We first met Scott in the darkness at Praia do Norte, Nazaré, as we were scoping out a place to camp. Not the easiest thing to do after the sun has set. He pointed us in a good direction and off we went.
In the morning, as we slowly carried our lives from the sand back to the path, Scott and his friend Sophie invited us to their van for a much appreciated coffee. (Turns out you don’t get such a good night’s rest if you sleep on the beach when the moon is so bright that you see your own shadow.)
A chat and a coffee turned into an invitation to stay the night at the farm where Scott lived, up near Viseu. We cycled off happy in the knowledge that we might have a shower and a place to stay with some friendly faces in five or so days time.
Fast forward to Saturday, we would be in the vicinity of Viseu on Sunday night and by chance the farm was pretty much on the route we had scribbled over our map. A plan was made.
After singing happy birthday to an over excited four-year old, the sky opened and the forecast heavy rain began. We turned off from the Ecopista do Dão and headed in the direction of the farm.
A few kilometres away, we stopped, Pedro wondering what small creature was coming towards us in the road. It turned out to be a very cold and soggy looking kitten. Following the meows, we found two more in the long grass at the side of the road.
Could we take them with us? We couldn’t just leave them here. They were huddled round our shoes, clearly trying to scavenge some warmth from our not very warm feet. Maybe Scott would like some kittens? Alas, a text confirmed they had feline issues of their own – we decided the best we could do was to leave them some food and try and get them to hide from the ongoing rain.
A crumbled bread roll, a few cuddles and some fern-shelter building later, we bundled the soggy kittens inside and wished them well. Hoping that they would at least survive the night or even better that someone would drive past, see them and take them home.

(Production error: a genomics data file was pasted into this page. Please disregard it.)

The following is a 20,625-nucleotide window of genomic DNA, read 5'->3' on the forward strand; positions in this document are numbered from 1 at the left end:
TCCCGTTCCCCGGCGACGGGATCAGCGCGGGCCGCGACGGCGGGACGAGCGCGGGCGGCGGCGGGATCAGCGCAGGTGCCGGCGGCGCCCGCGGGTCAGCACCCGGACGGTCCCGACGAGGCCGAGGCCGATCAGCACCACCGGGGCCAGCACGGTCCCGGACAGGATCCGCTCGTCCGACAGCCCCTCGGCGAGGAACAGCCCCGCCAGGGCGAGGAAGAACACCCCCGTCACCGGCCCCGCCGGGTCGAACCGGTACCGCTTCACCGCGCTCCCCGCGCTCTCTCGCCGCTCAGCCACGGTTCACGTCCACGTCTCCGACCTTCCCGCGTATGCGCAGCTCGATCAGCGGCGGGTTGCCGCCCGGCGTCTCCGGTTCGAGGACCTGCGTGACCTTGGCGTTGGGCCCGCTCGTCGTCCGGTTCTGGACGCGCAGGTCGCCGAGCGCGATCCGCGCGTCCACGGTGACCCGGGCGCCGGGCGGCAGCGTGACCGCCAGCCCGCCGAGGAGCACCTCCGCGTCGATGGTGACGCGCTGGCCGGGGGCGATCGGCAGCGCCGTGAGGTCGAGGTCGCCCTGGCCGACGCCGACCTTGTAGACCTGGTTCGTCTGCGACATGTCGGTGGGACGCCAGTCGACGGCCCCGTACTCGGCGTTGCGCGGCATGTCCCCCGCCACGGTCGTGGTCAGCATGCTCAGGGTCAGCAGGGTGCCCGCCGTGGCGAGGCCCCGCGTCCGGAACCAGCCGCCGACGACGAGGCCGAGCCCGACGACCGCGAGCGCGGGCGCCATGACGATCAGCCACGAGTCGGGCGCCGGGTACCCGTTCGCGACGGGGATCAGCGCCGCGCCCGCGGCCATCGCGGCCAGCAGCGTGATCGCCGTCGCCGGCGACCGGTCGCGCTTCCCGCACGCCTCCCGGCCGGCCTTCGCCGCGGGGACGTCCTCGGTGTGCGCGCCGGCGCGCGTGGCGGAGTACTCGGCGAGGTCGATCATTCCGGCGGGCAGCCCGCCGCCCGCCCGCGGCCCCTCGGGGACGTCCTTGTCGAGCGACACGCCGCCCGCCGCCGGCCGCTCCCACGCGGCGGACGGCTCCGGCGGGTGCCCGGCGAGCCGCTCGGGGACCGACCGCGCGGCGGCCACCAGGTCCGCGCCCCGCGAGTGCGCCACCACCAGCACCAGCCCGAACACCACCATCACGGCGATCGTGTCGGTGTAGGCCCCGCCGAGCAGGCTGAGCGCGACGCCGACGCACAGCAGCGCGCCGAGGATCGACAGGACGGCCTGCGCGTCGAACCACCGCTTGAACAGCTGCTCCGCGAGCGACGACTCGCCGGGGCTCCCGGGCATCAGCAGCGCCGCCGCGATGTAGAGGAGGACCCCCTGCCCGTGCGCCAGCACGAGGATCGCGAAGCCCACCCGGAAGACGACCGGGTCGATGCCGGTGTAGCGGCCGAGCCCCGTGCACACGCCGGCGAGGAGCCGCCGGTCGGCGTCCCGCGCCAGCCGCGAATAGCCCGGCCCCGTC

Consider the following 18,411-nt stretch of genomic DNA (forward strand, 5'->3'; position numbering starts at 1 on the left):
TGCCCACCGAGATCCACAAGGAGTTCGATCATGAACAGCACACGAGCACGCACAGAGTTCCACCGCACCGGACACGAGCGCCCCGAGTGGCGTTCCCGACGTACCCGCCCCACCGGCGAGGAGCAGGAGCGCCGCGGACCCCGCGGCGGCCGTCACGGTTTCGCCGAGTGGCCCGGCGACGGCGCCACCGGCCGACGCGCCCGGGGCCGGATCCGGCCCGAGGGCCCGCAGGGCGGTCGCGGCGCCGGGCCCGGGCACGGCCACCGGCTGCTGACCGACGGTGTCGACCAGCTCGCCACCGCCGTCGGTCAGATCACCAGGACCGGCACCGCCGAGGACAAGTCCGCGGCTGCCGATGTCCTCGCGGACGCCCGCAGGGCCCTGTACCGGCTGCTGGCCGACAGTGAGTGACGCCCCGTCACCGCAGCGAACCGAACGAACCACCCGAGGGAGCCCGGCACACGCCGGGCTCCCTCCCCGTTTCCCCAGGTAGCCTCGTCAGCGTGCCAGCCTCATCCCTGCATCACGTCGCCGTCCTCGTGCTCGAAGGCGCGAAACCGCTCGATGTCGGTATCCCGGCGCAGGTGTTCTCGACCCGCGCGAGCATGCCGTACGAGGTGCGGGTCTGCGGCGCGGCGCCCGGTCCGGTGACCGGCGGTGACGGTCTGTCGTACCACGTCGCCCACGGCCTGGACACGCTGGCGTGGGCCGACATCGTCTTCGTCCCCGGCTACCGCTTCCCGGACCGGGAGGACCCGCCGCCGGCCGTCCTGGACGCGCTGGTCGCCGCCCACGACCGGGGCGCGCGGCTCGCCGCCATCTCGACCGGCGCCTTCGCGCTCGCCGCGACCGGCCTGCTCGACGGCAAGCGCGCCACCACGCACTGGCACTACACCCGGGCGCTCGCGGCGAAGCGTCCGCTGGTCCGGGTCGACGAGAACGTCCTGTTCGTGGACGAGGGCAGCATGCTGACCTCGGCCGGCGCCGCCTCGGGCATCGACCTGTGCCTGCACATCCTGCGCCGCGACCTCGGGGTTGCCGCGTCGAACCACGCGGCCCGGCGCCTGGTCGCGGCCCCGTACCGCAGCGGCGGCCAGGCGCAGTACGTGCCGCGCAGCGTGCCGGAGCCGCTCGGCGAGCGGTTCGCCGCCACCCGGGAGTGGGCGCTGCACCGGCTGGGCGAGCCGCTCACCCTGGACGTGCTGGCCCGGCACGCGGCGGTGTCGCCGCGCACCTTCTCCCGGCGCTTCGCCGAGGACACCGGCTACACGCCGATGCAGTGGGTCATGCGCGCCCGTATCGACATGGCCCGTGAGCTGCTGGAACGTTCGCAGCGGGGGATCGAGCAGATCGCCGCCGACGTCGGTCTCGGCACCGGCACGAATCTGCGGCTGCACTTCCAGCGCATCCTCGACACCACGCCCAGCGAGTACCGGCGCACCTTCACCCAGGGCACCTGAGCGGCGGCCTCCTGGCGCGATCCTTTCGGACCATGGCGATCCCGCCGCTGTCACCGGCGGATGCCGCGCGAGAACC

Dragging ourselves away, we slid the remaining few kilometres down the hill and into the valley to the farm, just as the rain increased in intensity again.
We bundled the bikes into the garage and ourselves into the house, retrieving the red wine from Pedro’s bottle cage as we went. Inside we met Josie, a friend of Scott’s, escaping from too many volunteers at her own Quinta.
Dinner was already on the stove and, despite not having mentioned my sometimes pesky dietary requirements beforehand, it was all going to be edible. A good sign already.
Showers, dinner, wine and good company led to deep sleeps. With the rain forecast to continue we stayed a second night, using the day off to plan our next steps and to do some bike mechanicing. My rear wheel had got a bit of a wobble on, so some wheel surgery and bearing cleaning was in order.
The Quinta was nestled in a beautiful lush green valley, surrounded by oak trees. Scott managed the land (excellently) in exchange for a place to stay, growing organic fruit and veg and trying his hand at homemade wine. Last years produce was stored in the freezer and in jars as tomato sauce.
After a suitably vegetable filled dinner – inspired by a jar of marmite, late night pre-bed crumpet making ensued. Something that can probably only happen when you have three British people in a room.
Feeling right at home, and with the offer of staying longer and house-sitting, leaving was hard – but the road called. After a breakfast topped with delicious raspberries from the garden, we waved goodbye and pushed the bikes back up the super steep hill we’d come down a couple of days before.